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Byron Burger’s Next Great Hope Is Brunch

The embattled burger chain has had several innovation misfires — now it’s banking on burgers, bourbon, and smashed avocado

Byron Burger’s new burger menu, including the “new Byron” burger, fries, crisps, and Byron beer Byron Burger [Official Photo]

Byron Burger is going to reinvent itself until something sticks. Most recently, the embattled burger chain launched a new logo inspired by sitting around a table, with an Ari Aster-does-kitchen-sink-drama strapline of “All hail the table!” Now, it’s doing something a bit more tangible: changing the food.

Before the logo came two smarter moves: a £10 million cash injection and the hiring of prominent chef Sophie Michell to revamp its food offering. Her first full menu will debut at the High Street Kensington restaurant on 19 November, according to Hot Dinners. Its hallmark is The New Byron, an updated version of its signature burger that packs bacon, cheese, lettuce, tomato, red onion, sauce, and pickles. Its biggest move, though, is brunch, expected to launch in 2020 and the most obvious showcase of Michell’s apparent desire to make the brand feel a little more Californian — she describes Los Angeles and California as “seriously ahead of food trends.”

The most striking dishes are a breakfast tostada with feta, avocado, corn, salsa, and fried egg; and a tres leches French toast. Less Californian are the two choices of butty, either with bacon or mushrooms.

These changes seem smart on the surface — particularly in adding a potential new source of revenue come “brunch time” and possibly appealing to diners who wish to go somewhere familiar but don’t want a burger. It’s important to contextualise this with the fact that 34 of its 53 restaurants are in London — outside the capital, that prediction looks more solid, but in a city where brunch is readily established in all its stripes both at restaurants that realised its potential profitability years earlier, and at specialists in the art: convincing diners to defect for dishes they can have elsewhere may be a more difficult proposition, especially with its brand equity so diminished.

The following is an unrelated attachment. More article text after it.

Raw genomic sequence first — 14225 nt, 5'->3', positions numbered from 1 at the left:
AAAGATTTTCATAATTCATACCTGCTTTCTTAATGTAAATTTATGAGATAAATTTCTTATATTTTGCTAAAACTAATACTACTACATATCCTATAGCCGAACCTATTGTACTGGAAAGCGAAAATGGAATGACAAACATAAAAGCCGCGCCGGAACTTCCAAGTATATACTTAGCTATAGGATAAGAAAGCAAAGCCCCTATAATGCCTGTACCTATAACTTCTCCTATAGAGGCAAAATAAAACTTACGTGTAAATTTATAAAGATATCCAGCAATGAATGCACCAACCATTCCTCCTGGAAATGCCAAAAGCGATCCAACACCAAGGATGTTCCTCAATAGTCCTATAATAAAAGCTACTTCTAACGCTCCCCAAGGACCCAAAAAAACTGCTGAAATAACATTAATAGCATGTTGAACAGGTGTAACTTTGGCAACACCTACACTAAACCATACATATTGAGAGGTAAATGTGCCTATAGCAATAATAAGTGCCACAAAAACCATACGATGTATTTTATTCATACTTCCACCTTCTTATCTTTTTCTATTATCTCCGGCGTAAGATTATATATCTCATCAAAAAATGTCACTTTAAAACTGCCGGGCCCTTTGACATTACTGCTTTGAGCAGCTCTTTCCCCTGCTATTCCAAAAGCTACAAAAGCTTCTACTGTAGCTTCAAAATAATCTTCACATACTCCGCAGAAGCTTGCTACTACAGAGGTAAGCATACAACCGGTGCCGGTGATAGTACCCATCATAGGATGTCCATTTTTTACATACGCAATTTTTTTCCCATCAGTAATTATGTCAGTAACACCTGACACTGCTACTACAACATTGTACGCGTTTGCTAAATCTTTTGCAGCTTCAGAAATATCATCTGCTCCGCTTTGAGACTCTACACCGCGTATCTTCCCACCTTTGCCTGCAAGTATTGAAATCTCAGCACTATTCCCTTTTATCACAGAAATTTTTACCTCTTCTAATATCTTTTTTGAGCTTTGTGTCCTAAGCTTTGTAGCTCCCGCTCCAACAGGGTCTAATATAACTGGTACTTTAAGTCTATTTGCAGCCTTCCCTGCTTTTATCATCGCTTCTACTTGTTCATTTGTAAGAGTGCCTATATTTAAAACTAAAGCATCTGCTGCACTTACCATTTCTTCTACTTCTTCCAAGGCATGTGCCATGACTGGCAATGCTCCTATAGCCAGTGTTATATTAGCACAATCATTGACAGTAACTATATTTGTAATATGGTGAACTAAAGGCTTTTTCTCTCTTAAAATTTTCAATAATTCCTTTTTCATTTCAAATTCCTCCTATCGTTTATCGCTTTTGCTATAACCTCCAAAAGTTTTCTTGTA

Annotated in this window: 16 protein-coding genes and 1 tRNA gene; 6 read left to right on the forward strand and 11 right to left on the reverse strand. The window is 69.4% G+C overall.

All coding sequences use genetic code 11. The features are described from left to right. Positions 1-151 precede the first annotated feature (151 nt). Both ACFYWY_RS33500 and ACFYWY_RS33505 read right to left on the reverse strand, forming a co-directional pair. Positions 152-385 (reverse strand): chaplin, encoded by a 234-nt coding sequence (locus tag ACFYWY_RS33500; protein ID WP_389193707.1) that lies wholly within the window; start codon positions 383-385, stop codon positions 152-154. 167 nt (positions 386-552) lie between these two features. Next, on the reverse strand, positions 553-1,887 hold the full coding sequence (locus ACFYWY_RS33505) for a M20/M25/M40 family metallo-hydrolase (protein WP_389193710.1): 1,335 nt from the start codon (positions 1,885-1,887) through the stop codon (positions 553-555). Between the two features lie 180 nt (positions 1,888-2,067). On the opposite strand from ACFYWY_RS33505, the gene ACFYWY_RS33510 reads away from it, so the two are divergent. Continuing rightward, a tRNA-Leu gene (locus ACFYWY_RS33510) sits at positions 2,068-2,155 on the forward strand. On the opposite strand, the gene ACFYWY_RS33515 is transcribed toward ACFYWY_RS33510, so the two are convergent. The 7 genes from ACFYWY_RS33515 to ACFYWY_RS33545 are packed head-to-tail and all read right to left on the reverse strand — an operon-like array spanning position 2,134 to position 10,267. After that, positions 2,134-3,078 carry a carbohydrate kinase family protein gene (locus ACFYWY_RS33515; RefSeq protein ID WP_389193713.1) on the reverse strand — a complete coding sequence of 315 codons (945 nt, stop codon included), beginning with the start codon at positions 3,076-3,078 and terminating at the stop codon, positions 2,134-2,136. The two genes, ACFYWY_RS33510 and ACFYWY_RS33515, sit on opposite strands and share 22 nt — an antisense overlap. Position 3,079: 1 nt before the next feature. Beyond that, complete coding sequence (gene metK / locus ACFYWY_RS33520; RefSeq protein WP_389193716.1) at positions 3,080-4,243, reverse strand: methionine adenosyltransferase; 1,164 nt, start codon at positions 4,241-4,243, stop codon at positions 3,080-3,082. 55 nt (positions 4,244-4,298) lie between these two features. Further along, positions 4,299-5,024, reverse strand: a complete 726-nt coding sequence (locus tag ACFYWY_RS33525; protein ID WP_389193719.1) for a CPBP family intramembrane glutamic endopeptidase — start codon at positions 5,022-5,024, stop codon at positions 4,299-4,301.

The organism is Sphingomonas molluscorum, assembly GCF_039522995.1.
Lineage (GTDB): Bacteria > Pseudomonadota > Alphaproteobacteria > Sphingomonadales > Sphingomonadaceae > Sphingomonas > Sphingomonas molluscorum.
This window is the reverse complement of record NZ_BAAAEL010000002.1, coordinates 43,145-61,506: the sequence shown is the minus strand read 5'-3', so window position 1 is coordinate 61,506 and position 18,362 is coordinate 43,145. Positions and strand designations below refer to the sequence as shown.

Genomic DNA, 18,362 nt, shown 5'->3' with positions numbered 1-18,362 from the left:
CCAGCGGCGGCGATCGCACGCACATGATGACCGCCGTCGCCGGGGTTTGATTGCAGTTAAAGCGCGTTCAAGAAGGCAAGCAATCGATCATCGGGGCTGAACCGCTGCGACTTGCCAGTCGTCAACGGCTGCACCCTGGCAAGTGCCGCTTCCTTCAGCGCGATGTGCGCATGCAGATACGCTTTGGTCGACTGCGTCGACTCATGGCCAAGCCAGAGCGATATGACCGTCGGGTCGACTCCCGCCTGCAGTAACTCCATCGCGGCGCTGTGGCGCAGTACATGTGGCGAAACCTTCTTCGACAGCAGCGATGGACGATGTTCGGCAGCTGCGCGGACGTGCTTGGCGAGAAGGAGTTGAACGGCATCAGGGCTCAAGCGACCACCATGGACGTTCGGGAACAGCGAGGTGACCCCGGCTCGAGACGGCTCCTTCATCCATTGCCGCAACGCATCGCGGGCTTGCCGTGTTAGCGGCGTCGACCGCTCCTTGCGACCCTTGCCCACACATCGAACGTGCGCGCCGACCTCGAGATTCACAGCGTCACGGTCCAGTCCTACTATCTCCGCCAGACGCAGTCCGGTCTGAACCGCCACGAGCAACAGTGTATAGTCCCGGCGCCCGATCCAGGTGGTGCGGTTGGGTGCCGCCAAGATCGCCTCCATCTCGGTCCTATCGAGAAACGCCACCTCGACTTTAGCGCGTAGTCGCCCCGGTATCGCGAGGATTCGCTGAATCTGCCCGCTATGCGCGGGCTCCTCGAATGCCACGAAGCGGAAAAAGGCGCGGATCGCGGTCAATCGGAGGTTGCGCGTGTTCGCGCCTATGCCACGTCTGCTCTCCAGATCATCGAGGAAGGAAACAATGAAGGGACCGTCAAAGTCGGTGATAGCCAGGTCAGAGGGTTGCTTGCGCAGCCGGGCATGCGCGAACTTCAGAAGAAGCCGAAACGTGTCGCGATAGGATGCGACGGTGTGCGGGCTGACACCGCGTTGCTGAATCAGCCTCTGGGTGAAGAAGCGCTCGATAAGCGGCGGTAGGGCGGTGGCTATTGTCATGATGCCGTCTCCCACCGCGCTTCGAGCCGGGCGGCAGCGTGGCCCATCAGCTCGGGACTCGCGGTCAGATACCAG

Goodwill is running low because, up to now, Byron’s engagements with the media have ranged from damp squib reinvention to irreparable damage to its reputation. Its new logo went down about as badly as it could have — or, as well as a company most familiar with sitting around tables to decide which restaurants to close could have expected. It had already lost swathes of the public by organising a fake staff meeting in order to turn its workers over to the Home Office, which was at the time working under Theresa May’s infamous “hostile environment.” Before the logo, came the deeply weird “flex burger,” a patty made of 70 percent beef, 30 percent mushrooms, and 100 percent “U wot?”

Yes, the balance sheet will be where this menu really needs to make its mark: with a £47 million loss to July 2018, but an assurance from the board that “the Company has adequate resources to continue in operational existence for the foreseeable future,” the financial turnaround could start here. But Byron’s reputation, culinary and otherwise, has a tangible effect on its ability to draw in diners and thus turn its fortunes around: brunch and a new burger aren’t going to immediately fix a legacy of lax innovation and PR disaster.

More soon.